Hesder yeshiva: Has it outlived its usefulness?

The blessings of the hesder yeshiva program are apparent to all. Young men devote three years and eight months to serious Torah study.  In addition, they serve for 16 months in the Israeli army. We know that many of these men enter combat units, and a high percentage serve with great bravery and distinction; they, along with all other Israelis who make this choice, deserve our profound gratitude.
Nonetheless, there are three reasons why the time has come to reconsider the hesder yeshivot.
First, they are absurdly inefficient. Experts in military matters point out that it takes 10 months to properly train a good combat soldier; therefore, the army gets only 6 months of productive service from hesder soldiers in combat units. For this reason, a 2006 report of Israel’s Treasury Ministry recommended discontinuing the program.
Second, they generate resentment. Most Israelis, whether secular or religious, give three full years to army service, and inevitably they wonder why hesder participants should serve less than half of that time. And it is not sufficient to say that time not served in the army is given over to Torah study. After all, Torah study – our first duty and our greatest joy – is an obligation of every Jew. In addition, it is a privilege and not a perk. The minute it becomes “a spade with which to dig” (Avot 4:7), it brings Torah into disrepute by bestowing special benefits on some while imposing additional burdens on others.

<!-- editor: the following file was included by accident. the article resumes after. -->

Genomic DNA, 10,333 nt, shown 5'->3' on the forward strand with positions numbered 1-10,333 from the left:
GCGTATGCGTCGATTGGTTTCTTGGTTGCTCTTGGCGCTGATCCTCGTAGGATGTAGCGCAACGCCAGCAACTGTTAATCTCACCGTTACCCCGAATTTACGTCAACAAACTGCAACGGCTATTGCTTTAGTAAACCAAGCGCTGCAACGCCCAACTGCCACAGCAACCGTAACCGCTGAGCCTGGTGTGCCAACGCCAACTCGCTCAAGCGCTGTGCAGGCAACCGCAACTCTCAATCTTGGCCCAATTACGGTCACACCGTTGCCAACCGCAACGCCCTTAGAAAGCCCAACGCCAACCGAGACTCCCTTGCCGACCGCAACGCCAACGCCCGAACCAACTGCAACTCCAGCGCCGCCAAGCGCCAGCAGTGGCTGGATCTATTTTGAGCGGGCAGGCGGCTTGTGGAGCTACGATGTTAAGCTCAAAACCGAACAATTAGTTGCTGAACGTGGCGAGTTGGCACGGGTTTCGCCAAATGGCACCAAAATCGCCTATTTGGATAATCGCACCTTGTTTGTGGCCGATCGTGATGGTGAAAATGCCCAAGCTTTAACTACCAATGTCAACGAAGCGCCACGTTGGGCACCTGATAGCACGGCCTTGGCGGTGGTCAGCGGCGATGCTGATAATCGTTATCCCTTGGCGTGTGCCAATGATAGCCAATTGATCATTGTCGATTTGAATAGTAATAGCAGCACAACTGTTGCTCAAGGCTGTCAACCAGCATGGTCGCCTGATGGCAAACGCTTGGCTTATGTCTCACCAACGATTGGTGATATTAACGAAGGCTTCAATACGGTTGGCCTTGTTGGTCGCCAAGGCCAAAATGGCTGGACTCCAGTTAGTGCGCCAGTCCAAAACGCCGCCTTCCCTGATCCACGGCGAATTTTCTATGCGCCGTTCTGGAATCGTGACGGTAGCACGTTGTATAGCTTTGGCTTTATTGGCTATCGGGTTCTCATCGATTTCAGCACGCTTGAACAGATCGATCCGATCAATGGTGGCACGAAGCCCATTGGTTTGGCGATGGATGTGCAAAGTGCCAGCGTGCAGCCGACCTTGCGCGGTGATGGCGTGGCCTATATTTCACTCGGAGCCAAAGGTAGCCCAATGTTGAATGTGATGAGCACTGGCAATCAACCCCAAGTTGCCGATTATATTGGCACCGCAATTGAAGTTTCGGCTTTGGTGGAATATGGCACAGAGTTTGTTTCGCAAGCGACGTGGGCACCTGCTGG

Third, and most important, they keep in place the walls of separation that divide Jew from Jew in the State of Israel. In the early decades of the Jewish state, the divisions between religious and non-religious Jews were far less pronounced than they are today. Jews of all religious outlooks lived in the same neighborhoods and residential buildings and interacted with ease and understanding. Furthermore, the Israel Defense Forces were the great melting pot of Israeli society, bringing together Jews of all ethnic, religious, and economic backgrounds. For a variety of complicated reasons, Israel no longer works that way, and of all the divisions that exist today, the gap between religious and non-religious Jews is perhaps the most profound. Therefore, to allow religious Jews who are committed to the security needs of their homeland to serve apart from secular Jews is a terrible mistake.
In his autobiography, General (res.) Elazar Stern, who headed the IDF’s manpower division, discusses his decision not to join a hesder unit. He emphasizes his desire to meet people who are not from his community, and then explains how, as an Orthodox officer, he used his position to create understanding between secular and Orthodox soldiers who, in almost all cases, wished to and were able to find a way of living together and serving together as Jews. Surely such shared service is an important means of spreading the message of Torah. 
There were reasons for the hesder program to come into being in its current form, but they no longer apply. I suggest that the time has come to eliminate it. Such a step would be good for Israel and Israel’s army and would bring honor to Torah and its students everywhere.